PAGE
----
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Monday, December 10, 2012

Eggnog and the Fiscal Cliff

A Mother Nog Minding Her Egg
The other morning, Nancy opened the refrigerator, and seeing that I had bought eggnog, uttered an exclamation of delight and poured herself a glass.  For this reason I have hopes on the Fiscal Cliff.

Experts will tell you there are two types of people in the world: those who like eggnog and those who don't.  For the first twenty-five years of her life, and the first three years of our marriage, Nancy belonged to the second category.  I have always belonged to the first.

Why she didn't like eggnog, who can say?  Partly, not being an egg-fancier in the first place, she found it hard to get her head around the idea of drinking raw eggs.  Then there was the unidentifiable but menacing-sounding ingredient, nog.  But whatever the reason, Nancy had vowed that no eggnog should ever pass her lips.  But then, one holiday season, when the spirit of reckless abandon prevailed, she consented to drink a little.

And she liked it!

Then commenced a frenzy of eggnog consumption in the Martin household.  Nancy was making up for twenty-odd eggnog-less years, and I, delighted to have as it were, a partner in crime, an accomplice in eggnog-drinking, matched her mug for mug.  I'd buy an extra carton of eggnog on the way home and discover Nancy had already bought some too.  No problem, was Nancy's reaction, when it comes to eggnog, the more the merrier.  We discovered we liked Mayfield's eggnog the best, but we also drank Kroger generic in a pinch, and once some Borden eggnog that came in a can.  The last was a mistake, but we never looked back; the holidays were upon us and a whole world of eggnog lay before us.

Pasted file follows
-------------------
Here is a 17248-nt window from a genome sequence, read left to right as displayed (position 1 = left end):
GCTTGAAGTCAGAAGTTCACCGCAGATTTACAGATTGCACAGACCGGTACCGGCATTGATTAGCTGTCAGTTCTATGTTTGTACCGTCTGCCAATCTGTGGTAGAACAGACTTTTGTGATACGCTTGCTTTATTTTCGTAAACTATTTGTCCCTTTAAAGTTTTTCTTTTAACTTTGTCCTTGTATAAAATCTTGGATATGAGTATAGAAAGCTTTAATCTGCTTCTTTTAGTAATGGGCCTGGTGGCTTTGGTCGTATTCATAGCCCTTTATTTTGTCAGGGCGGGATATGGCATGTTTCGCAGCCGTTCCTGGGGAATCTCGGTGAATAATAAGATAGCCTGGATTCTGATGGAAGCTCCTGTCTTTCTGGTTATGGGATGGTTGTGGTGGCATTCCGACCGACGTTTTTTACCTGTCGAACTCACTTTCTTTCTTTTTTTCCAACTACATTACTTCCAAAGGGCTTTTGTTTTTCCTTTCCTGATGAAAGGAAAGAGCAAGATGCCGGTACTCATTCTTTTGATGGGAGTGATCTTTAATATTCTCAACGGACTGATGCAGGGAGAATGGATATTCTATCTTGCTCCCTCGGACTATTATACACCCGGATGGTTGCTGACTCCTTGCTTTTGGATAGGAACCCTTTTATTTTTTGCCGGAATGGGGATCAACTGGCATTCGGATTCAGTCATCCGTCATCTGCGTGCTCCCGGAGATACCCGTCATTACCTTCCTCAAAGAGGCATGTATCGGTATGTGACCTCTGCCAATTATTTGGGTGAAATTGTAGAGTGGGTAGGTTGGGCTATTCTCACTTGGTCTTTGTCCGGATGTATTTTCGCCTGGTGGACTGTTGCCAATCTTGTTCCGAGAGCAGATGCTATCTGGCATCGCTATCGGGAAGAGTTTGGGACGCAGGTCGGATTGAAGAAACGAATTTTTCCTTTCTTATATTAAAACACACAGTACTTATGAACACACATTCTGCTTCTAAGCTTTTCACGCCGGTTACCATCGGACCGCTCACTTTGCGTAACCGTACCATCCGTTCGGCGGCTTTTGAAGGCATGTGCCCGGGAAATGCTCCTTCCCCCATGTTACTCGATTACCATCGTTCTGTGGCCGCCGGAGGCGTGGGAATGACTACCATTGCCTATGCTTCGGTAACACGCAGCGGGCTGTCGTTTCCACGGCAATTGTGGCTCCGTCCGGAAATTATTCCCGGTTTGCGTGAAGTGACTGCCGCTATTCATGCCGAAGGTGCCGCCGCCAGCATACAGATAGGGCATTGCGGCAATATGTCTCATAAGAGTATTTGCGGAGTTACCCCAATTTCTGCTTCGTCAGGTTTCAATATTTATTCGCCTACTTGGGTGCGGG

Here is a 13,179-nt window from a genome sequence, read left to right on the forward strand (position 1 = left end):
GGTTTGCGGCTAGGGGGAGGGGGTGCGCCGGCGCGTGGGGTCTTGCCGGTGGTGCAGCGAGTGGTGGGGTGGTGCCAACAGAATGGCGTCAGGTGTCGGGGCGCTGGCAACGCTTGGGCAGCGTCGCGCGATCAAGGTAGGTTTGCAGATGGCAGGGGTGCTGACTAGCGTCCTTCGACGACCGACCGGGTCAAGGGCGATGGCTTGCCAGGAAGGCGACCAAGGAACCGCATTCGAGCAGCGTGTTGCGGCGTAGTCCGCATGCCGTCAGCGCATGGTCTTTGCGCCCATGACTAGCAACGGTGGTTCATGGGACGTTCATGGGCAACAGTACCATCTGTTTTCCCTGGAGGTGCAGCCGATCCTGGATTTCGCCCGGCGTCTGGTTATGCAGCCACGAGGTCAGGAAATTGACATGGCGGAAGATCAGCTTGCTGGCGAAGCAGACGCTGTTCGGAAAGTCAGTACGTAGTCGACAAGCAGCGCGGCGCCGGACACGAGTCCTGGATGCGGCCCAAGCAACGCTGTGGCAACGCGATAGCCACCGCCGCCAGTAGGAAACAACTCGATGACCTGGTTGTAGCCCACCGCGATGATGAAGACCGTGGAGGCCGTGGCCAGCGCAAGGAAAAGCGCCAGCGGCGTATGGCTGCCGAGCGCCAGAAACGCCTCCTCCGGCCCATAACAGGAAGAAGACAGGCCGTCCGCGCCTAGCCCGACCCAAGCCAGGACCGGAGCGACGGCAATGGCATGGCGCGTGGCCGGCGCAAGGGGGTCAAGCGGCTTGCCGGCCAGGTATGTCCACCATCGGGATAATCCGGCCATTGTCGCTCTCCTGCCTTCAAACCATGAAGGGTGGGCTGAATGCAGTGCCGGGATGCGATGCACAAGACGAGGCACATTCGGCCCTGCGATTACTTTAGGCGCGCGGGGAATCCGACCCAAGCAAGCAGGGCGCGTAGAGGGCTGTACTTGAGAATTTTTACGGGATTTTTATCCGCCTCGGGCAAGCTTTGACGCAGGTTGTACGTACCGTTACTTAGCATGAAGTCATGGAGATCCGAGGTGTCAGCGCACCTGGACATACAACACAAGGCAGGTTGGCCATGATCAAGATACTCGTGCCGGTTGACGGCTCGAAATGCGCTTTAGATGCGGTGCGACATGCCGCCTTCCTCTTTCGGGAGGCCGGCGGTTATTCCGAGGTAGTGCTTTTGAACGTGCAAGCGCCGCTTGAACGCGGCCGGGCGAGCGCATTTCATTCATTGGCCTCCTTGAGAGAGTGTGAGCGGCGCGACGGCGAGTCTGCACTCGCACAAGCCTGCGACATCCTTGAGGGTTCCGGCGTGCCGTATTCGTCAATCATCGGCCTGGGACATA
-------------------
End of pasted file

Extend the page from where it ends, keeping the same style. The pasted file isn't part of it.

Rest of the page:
We had eggnog with breakfast, lunch, and dinner.  We drove through McDonald's to get their seasonal eggnog milkshake.

The fever has since abated, and Nancy and I now enjoy eggnog in moderation, but those heady days of the great Eggnog Frenzy are still fresh in my mind.

Which is why I take heart seeing Obama and the Republicans wrangle over the Fiscal Cliff, seemingly unable to come to terms on anything, and just at the moment bipartisanship is most needed, there's just two versions of monopartisanship.  But people change, they're more capable of opening themselves up to alternatives than we give them credit for.

After all, Nancy didn't use to like eggnog.

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